Electronics > Metrology

Triggering a scope/frequency counter off of audio tones

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I'm trying to do some experiments with measuring audio (frequency, harmonics, etc.) on my test gear and checking the interfaces between things, and I've run into a small issue that makes the equipment much less versatile than I expected: it's very difficult to find a good trigger level that will work on more than one sound or one sound at different volumes.

Basically, I'm measuring tones from an instrument (periodic but non-sinusoidal), and while some are near sine waves and are very easy to trigger off of, many have a peak and then several smaller peaks in between and it's difficult to get an accurate frequency measurement of the fundamental tone - the highest peak in the pattern.  This is further complicated by playing at a different volume level, and because certain notes have such a pronounced set of harmonics that the fundamental tone is only slightly higher amplitude.

I'm wondering if there's a simple way to find this fundamental and dynamically adjust the trigger level (or dynamically adjust the gain of the signal) so that a scope or a frequency counter can trigger off of the signal easily, or if there's some alternative scheme that would do the job I'm looking for - finding that highest periodic peak even in signals that are softer (lower amplitude) or those with prominent upper harmonics.  I've seen techniques that just increase the gain to the point of clipping most of the signal and then measuring the edge of the clipped waveforms, but I'm not certain this will do a good job on some high-harmonic notes.

Have you tried AC coupling the signal and setting the trigger at 0V/div? (+/-100mV if you need to add some noise immunity.)

Failing that, you could try triggering on the falling edge (DC coupled) at a level of the lowest expected signal.

Exactly what are you trying to measure - and why? In other words, what's your problem to which you think the measurement is a solution?

Try a paper experiment: draw a graph of  a1sin(\$\omega\$t)+a2sin(2\$\omega\$t)+a9sin(9\$\omega\$t) for different amplitudes, and draw on it where you want the trigger to be; you may find that to be impossible.

If you are interested in the amplitude of various frequencies, then a scope is the wrong tool: use a spectrum analyser.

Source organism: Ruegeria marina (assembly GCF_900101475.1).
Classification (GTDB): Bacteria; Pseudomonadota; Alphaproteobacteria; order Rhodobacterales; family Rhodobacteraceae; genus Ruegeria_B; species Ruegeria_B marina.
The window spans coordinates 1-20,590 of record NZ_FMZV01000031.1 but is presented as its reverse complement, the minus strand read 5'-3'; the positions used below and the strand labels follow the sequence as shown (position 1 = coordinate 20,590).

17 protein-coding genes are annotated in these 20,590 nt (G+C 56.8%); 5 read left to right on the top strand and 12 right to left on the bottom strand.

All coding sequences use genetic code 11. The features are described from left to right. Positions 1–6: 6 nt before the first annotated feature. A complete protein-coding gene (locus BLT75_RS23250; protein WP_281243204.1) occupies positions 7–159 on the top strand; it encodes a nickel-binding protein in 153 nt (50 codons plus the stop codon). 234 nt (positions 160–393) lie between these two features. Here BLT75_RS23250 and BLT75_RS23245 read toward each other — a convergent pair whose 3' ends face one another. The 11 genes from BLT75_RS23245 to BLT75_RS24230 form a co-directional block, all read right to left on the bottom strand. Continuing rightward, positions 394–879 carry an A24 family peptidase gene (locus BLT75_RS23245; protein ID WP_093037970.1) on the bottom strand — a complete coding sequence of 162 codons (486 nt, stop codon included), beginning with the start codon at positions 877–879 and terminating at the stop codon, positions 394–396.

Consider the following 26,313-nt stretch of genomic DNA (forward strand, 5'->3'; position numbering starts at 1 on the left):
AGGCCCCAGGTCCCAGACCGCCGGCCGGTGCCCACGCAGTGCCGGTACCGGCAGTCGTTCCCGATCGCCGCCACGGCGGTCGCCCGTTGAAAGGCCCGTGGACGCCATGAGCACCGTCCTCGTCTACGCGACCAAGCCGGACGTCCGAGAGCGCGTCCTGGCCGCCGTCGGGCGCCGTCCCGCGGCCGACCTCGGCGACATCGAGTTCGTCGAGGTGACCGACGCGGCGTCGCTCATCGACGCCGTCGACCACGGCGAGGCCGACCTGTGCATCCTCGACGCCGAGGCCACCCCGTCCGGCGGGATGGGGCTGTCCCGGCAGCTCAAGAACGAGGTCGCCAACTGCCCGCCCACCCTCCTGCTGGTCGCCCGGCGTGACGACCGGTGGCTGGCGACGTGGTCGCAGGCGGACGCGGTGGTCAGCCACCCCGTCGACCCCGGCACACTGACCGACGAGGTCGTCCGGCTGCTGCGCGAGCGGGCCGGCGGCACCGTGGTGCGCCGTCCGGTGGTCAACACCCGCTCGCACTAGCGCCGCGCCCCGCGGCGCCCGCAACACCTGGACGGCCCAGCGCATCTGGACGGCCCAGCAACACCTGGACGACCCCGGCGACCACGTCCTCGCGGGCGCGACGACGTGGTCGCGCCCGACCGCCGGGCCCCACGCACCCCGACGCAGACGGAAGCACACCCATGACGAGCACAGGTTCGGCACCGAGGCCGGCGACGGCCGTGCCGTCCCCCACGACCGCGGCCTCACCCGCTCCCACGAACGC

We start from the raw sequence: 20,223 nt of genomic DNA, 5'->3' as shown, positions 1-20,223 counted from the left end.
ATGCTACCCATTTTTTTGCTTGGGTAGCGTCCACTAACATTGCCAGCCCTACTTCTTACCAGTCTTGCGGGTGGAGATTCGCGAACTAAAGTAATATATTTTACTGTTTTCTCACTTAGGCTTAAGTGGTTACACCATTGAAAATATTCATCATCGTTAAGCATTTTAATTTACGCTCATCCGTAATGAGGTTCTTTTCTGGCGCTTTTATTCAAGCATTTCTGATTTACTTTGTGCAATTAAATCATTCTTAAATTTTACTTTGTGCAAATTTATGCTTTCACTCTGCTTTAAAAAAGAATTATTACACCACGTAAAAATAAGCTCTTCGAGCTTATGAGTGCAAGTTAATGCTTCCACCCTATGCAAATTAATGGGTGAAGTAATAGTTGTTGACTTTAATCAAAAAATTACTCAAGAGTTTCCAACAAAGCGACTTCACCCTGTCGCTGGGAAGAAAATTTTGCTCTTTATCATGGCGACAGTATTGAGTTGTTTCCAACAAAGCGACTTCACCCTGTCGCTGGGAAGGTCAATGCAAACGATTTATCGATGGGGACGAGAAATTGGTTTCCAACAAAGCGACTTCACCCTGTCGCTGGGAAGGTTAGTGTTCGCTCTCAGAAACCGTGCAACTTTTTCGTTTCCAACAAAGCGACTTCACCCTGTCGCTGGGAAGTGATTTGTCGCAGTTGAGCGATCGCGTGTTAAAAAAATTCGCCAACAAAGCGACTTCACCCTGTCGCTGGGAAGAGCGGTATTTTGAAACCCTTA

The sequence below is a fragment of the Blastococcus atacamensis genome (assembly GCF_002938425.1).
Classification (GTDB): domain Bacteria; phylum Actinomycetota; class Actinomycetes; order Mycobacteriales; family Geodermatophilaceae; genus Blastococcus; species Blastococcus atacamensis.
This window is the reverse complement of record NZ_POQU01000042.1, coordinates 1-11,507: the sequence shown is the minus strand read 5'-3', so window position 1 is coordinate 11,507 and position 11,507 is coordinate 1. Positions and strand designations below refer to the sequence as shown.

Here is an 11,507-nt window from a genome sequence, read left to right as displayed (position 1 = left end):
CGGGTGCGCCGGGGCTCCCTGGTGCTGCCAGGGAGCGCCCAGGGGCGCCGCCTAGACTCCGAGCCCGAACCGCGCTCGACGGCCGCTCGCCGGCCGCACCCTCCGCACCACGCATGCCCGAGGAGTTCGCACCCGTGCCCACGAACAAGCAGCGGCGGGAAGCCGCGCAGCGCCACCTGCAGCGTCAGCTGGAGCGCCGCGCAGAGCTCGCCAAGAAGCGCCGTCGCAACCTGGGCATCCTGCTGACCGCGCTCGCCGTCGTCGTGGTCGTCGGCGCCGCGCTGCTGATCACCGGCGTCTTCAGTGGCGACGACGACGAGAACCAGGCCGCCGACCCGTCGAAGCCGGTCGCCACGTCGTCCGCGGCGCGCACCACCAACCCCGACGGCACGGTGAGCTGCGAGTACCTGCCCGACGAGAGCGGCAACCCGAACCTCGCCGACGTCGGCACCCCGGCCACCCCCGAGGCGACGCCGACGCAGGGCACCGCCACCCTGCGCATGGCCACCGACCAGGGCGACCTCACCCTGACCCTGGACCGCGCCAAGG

--- Quote from: tggzzz on September 27, 2016, 06:58:19 am ---If you are interested in the amplitude of various frequencies, then a scope is the wrong tool: use a spectrum analyser.

--- End quote ---
Or you could use the FFT function of your oscilloscope. In that case, run the scope in single-shot mode and don't worry too much about the trigger. So long as you trigger somewhere on the waveform, and capture the start and end points of the time period you are interested in, the FFT display will show peaks at the dominant frequencies in the signal. You can use the scope's cursors to measure their frequencies and amplitudes. The details of this operation depend on the exact scope you are using.
One tip: To get a good FFT you will need to set the scope horizontal controls to a much slower time/div than you would normally use for looking at the shape of the waveform.

I will try to take some video to show the waveforms and the problem I'm having, but at the moment the sun is backlighting the window in the room and making the screens very hard to read, so it will be a few hours.

Basically, I am trying to measure the frequency of the fundamental tone, the lowest frequency component of the signal and the highest amplitude of the signal, rejecting the harmonic content above that in such a way that I can get a frequency counter to trigger off of it properly.  The end goal is making a high-accuracy tuner - a normal tuner can measure cents, 1/100ths of a half step (1200 divisions per octave), so around three decimal places on the low end of the hearing spectrum and one on the high end, and I want to get at least 3 orders of magnitude better than that using a frequency counter, a precision timebase (GPSDO), and maybe some custom software to give output in note letter and cents as opposed to just a frequency readout.  I do want to do some harmonic analysis stuff, but I'm not expecting the same precision, since my scope won't accept the reference frequency and I don't have the cash to shell out for a proper low frequency spectrum analyzer - so I'd be doing it through an audio interface and a DAW plugin and just relying on whatever oscillator the interface uses.

The best triggering results I've had have been about 350mV (though that doesn't matter since you can just adjust the volume on the line out) AC coupled (lowest fundamental on the horn is just below 60Hz) and matching the level on the frequency counter, but while I can get this to trigger properly for a handful of notes - some notes don't trigger at all without adjustment and some notes have to be played notably louder or quieter to trigger on only the fundamental - not a useful feature for a tuner.


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